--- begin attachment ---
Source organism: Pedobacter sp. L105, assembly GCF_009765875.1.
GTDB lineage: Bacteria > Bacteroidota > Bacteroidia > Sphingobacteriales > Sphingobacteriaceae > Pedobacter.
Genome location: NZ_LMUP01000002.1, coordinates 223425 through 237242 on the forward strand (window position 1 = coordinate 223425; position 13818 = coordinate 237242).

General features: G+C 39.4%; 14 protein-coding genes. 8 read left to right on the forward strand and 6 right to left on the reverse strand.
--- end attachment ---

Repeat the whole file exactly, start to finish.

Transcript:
Source organism: Pedobacter sp. L105, assembly GCF_009765875.1.
GTDB lineage: Bacteria > Bacteroidota > Bacteroidia > Sphingobacteriales > Sphingobacteriaceae > Pedobacter.
Genome location: NZ_LMUP01000002.1, coordinates 223425 through 237242 on the forward strand (window position 1 = coordinate 223425; position 13818 = coordinate 237242).

General features: G+C 39.4%; 14 protein-coding genes. 8 read left to right on the forward strand and 6 right to left on the reverse strand.